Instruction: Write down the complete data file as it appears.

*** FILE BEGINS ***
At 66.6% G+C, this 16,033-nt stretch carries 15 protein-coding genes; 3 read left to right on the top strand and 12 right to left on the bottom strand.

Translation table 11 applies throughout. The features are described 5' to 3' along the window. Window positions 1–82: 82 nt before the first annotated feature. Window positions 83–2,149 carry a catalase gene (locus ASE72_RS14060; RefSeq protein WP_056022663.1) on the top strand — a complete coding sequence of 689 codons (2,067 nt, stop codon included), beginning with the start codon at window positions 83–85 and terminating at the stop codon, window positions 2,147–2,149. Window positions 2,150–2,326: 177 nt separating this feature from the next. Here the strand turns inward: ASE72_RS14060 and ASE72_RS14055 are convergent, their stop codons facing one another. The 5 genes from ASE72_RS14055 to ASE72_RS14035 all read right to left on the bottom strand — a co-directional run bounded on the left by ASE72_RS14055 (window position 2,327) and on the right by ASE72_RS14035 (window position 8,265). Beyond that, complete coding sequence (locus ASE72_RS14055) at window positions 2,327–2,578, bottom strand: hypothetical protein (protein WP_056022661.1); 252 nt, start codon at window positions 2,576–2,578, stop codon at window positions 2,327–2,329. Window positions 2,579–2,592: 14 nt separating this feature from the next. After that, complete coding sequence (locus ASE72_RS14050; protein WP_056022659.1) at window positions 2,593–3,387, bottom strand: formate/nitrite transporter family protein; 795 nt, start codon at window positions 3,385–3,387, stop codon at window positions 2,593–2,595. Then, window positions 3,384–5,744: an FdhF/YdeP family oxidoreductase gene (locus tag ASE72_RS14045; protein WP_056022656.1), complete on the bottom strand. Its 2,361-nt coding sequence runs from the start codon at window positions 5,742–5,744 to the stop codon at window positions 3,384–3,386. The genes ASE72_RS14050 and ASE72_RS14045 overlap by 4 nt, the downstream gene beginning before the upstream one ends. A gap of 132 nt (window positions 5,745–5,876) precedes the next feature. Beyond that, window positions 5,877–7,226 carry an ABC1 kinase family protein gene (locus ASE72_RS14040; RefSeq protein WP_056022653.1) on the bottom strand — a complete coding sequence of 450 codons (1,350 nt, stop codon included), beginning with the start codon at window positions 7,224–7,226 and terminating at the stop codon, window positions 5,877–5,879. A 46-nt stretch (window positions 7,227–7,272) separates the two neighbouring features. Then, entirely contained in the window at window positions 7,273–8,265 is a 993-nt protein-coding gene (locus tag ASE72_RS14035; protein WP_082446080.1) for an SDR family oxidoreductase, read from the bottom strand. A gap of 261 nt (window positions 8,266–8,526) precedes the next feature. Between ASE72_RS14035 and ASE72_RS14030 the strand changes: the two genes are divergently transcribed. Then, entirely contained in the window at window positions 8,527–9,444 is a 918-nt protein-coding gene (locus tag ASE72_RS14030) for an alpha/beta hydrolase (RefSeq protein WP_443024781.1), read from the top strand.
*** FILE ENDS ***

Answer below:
At 66.6% G+C, this 16,033-nt stretch carries 15 protein-coding genes; 3 read left to right on the top strand and 12 right to left on the bottom strand.

Translation table 11 applies throughout. The features are described 5' to 3' along the window. Window positions 1–82: 82 nt before the first annotated feature. Window positions 83–2,149 carry a catalase gene (locus ASE72_RS14060; RefSeq protein WP_056022663.1) on the top strand — a complete coding sequence of 689 codons (2,067 nt, stop codon included), beginning with the start codon at window positions 83–85 and terminating at the stop codon, window positions 2,147–2,149. Window positions 2,150–2,326: 177 nt separating this feature from the next. Here the strand turns inward: ASE72_RS14060 and ASE72_RS14055 are convergent, their stop codons facing one another. The 5 genes from ASE72_RS14055 to ASE72_RS14035 all read right to left on the bottom strand — a co-directional run bounded on the left by ASE72_RS14055 (window position 2,327) and on the right by ASE72_RS14035 (window position 8,265). Beyond that, complete coding sequence (locus ASE72_RS14055) at window positions 2,327–2,578, bottom strand: hypothetical protein (protein WP_056022661.1); 252 nt, start codon at window positions 2,576–2,578, stop codon at window positions 2,327–2,329. Window positions 2,579–2,592: 14 nt separating this feature from the next. After that, complete coding sequence (locus ASE72_RS14050; protein WP_056022659.1) at window positions 2,593–3,387, bottom strand: formate/nitrite transporter family protein; 795 nt, start codon at window positions 3,385–3,387, stop codon at window positions 2,593–2,595. Then, window positions 3,384–5,744: an FdhF/YdeP family oxidoreductase gene (locus tag ASE72_RS14045; protein WP_056022656.1), complete on the bottom strand. Its 2,361-nt coding sequence runs from the start codon at window positions 5,742–5,744 to the stop codon at window positions 3,384–3,386. The genes ASE72_RS14050 and ASE72_RS14045 overlap by 4 nt, the downstream gene beginning before the upstream one ends. A gap of 132 nt (window positions 5,745–5,876) precedes the next feature. Beyond that, window positions 5,877–7,226 carry an ABC1 kinase family protein gene (locus ASE72_RS14040; RefSeq protein WP_056022653.1) on the bottom strand — a complete coding sequence of 450 codons (1,350 nt, stop codon included), beginning with the start codon at window positions 7,224–7,226 and terminating at the stop codon, window positions 5,877–5,879. A 46-nt stretch (window positions 7,227–7,272) separates the two neighbouring features. Then, entirely contained in the window at window positions 7,273–8,265 is a 993-nt protein-coding gene (locus tag ASE72_RS14035; protein WP_082446080.1) for an SDR family oxidoreductase, read from the bottom strand. A gap of 261 nt (window positions 8,266–8,526) precedes the next feature. Between ASE72_RS14035 and ASE72_RS14030 the strand changes: the two genes are divergently transcribed. Then, entirely contained in the window at window positions 8,527–9,444 is a 918-nt protein-coding gene (locus tag ASE72_RS14030) for an alpha/beta hydrolase (RefSeq protein WP_443024781.1), read from the top strand.